A couple of macro conditions are colliding—inflation and local talent competition—especially around CDL drivers that has created an extremely competitive market, leading to a lot of turnover and driver retention issues. The best way to retain current talent and attract new talent is to be proactive rather than reactive when looking at wage analysis.
By Mark Mutton
Economic conditions impacting the trucking industry have been turbulent in recent years. As the world ground to a halt in 2020 due to the COVID-19 pandemic, the supply chain was severely disrupted. Despite many industries rebounding, the trucking industry continues to struggle with finding enough high-quality CDL drivers to operate their fleets.
In addition to driver shortages, significant rises in inflation (which has risen more than 9 percent in the last year) is driving up the cost of living, resulting in wage inflation. As drivers look to companies that offer salaries that align with the new industry wages, companies that fail to recognize or respond to this change could experience increased turnover and driver retention issues. For this reason, trucking companies need a process to evaluate and maintain their competitiveness in terms of compensation packages.
Benefits of Performing a Quarterly Compensation Analysis
Trucking and logistics companies that want to remain competitive need to ensure that their compensation packages are attracting the highest quality drivers. Without competitive compensation, the company will struggle to retain the talent they need to meet its strategic business objectives.
Unfortunately, changing economic conditions and other variables can cause even top employers to lose their competitive edge. For this reason, HR and staffing experts recommend that trucking companies perform a compensation market analysis once a quarter. While this effort will take time and resources to complete, there are numerous benefits to the company:
• Reduced Turnover—It is estimated that the turnover rate for companies with large fleets is approximately 90 percent. In such a competitive market, truck drivers are constantly on the hunt for better opportunities within the industry, including companies that have more competitive salaries. A competitive wage analysis can help ensure that your compensation packages are in line with what other companies in your area are offering. Compensation is an important part of your overall retention strategy.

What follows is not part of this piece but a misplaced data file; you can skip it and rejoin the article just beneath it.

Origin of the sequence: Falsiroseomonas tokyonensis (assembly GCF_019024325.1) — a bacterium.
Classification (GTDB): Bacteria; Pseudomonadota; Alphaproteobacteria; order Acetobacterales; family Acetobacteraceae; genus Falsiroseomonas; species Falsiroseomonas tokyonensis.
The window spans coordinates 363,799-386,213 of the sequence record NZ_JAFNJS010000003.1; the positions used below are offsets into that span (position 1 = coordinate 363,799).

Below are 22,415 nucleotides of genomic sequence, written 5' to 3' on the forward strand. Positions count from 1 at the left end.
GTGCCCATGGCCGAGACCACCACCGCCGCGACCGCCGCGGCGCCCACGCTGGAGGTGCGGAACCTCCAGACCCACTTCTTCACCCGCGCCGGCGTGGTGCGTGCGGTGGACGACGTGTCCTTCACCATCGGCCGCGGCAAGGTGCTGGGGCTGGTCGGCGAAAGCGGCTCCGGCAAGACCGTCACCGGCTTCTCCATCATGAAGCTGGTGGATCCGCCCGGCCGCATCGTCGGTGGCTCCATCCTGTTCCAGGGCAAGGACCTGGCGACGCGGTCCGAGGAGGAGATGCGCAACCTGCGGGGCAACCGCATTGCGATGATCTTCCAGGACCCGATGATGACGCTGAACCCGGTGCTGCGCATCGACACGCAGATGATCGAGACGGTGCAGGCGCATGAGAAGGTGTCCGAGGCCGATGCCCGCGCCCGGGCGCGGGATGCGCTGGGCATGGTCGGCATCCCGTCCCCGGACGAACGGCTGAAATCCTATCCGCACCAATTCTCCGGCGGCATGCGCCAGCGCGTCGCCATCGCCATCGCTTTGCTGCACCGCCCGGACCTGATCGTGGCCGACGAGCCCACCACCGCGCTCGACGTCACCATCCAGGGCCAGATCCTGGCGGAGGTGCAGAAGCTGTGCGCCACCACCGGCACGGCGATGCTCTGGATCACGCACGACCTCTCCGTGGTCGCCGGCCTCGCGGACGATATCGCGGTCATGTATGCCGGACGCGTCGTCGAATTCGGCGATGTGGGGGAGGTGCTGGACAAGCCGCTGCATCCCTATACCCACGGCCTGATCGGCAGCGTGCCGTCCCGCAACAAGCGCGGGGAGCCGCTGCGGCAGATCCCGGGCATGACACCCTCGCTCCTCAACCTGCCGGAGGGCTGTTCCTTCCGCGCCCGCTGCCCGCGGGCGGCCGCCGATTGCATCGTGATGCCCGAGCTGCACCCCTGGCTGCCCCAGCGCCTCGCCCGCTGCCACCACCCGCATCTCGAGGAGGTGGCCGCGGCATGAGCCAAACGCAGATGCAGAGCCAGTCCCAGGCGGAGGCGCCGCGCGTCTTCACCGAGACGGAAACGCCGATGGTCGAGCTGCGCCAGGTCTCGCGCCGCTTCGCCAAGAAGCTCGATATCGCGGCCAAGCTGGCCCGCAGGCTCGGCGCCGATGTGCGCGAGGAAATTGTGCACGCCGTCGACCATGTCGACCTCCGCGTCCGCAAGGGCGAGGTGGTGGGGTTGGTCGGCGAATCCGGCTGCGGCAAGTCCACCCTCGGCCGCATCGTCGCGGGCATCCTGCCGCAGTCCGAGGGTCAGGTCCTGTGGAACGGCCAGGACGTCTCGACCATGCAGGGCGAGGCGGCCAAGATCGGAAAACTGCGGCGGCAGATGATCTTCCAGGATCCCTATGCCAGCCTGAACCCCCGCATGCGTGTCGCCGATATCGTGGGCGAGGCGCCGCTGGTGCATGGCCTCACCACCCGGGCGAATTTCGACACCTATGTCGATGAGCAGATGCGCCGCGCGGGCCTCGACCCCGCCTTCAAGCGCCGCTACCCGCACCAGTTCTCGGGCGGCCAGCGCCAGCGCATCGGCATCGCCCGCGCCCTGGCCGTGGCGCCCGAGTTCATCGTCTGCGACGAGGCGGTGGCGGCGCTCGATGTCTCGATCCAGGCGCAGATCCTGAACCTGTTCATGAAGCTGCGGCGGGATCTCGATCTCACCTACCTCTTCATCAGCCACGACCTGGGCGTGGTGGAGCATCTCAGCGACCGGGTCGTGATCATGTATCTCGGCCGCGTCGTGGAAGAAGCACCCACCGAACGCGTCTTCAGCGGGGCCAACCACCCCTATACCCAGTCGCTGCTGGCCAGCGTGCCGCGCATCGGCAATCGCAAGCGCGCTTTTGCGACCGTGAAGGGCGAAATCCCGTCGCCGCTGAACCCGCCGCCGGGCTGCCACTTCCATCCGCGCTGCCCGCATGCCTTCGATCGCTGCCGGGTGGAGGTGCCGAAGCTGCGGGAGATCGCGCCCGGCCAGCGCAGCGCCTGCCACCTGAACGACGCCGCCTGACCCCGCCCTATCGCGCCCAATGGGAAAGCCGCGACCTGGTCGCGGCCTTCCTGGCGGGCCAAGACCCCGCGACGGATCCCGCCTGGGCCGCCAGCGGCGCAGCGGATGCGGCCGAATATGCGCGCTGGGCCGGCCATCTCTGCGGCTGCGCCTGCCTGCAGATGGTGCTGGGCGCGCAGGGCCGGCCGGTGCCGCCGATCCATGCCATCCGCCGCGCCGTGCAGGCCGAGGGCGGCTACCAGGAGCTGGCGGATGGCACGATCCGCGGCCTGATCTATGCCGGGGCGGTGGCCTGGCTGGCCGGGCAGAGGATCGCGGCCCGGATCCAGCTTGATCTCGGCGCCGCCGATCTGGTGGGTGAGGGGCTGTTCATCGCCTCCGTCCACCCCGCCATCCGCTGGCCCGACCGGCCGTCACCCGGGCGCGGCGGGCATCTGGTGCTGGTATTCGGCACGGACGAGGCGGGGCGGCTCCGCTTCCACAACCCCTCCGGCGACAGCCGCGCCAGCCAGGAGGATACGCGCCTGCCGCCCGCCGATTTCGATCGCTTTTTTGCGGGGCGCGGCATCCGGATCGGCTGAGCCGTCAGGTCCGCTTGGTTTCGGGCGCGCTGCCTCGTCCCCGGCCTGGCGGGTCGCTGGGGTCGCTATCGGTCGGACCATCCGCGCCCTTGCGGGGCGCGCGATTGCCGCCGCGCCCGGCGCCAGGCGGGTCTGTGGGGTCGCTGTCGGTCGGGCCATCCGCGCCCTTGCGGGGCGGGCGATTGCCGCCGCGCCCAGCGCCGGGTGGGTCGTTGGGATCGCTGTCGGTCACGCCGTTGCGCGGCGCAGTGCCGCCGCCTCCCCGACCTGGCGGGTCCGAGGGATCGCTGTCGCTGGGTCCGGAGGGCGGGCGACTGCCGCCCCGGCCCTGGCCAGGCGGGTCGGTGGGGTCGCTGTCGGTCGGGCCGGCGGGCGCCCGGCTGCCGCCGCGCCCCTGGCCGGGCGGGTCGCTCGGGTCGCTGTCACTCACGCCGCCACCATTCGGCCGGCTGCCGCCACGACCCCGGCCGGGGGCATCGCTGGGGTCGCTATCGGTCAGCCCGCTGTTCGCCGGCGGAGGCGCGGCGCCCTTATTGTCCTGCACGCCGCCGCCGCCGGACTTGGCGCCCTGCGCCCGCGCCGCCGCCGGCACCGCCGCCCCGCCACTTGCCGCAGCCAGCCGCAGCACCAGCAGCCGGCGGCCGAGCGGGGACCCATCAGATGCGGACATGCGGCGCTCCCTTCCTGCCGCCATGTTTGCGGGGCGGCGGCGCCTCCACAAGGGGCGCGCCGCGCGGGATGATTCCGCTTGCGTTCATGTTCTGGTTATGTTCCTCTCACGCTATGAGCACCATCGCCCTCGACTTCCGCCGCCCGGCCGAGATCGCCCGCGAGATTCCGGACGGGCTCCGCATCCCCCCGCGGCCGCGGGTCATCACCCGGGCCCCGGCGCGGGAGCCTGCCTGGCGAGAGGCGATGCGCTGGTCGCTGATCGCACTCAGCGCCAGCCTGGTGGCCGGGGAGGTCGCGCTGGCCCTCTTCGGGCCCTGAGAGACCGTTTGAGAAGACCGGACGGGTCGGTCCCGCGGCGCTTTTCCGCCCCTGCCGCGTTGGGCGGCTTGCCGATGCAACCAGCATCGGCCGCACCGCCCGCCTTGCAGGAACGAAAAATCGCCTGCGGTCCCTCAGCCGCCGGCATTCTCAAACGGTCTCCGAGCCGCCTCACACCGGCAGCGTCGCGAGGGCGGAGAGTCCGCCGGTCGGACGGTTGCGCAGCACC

• Attracting New Talent—The American Trucking Association (ATA) estimates that the shortage of qualified truck drivers could reach 160,000 by the year 2030. Companies that build a reputation for having the best compensation packages will attract the most talent as it becomes more difficult to fill these roles.
• Financial Strategic Planning—According to the American Transportation Research Institute, a driver’s wages and benefits are the single largest expense for trucking companies. Wages and benefits alone make up 42 percent of the cost to operate a single truck. Major swings in inflation or sudden increases to the local cost of living can make it difficult for companies to prepare for budgetary impacts. A compensation analysis for CDL drivers can help ensure the long-term financial health of the business.
• Cost Reductions—While wages do tend to increase over time, companies that do not have a good understanding of the appropriate salary ranges for their drivers could be spending money unnecessarily. In some cases, it could be possible that your company is paying wages that are too high. For example, while your pay may be in line with other companies, you might inadvertently be paying junior drivers wages that are more appropriate for seasoned drivers.
• Competition Benchmarking—It is quite common for companies to evaluate their competitors’ services, business model, and customer bases. Since driver wages are such a significant operating cost, performing a salary market analysis gives your team the ability to compare your company with your closest competitors and establish important benchmarks.
Best Practices When Performing a Compensation Analysis
There are numerous ways to evaluate your company’s compensation packages and ensure they are appropriate for your area and specific industry niche. Generally speaking, there are several best practices that can help improve the quality and effectiveness of your compensation analysis.
#1: Access High-Quality Data Sources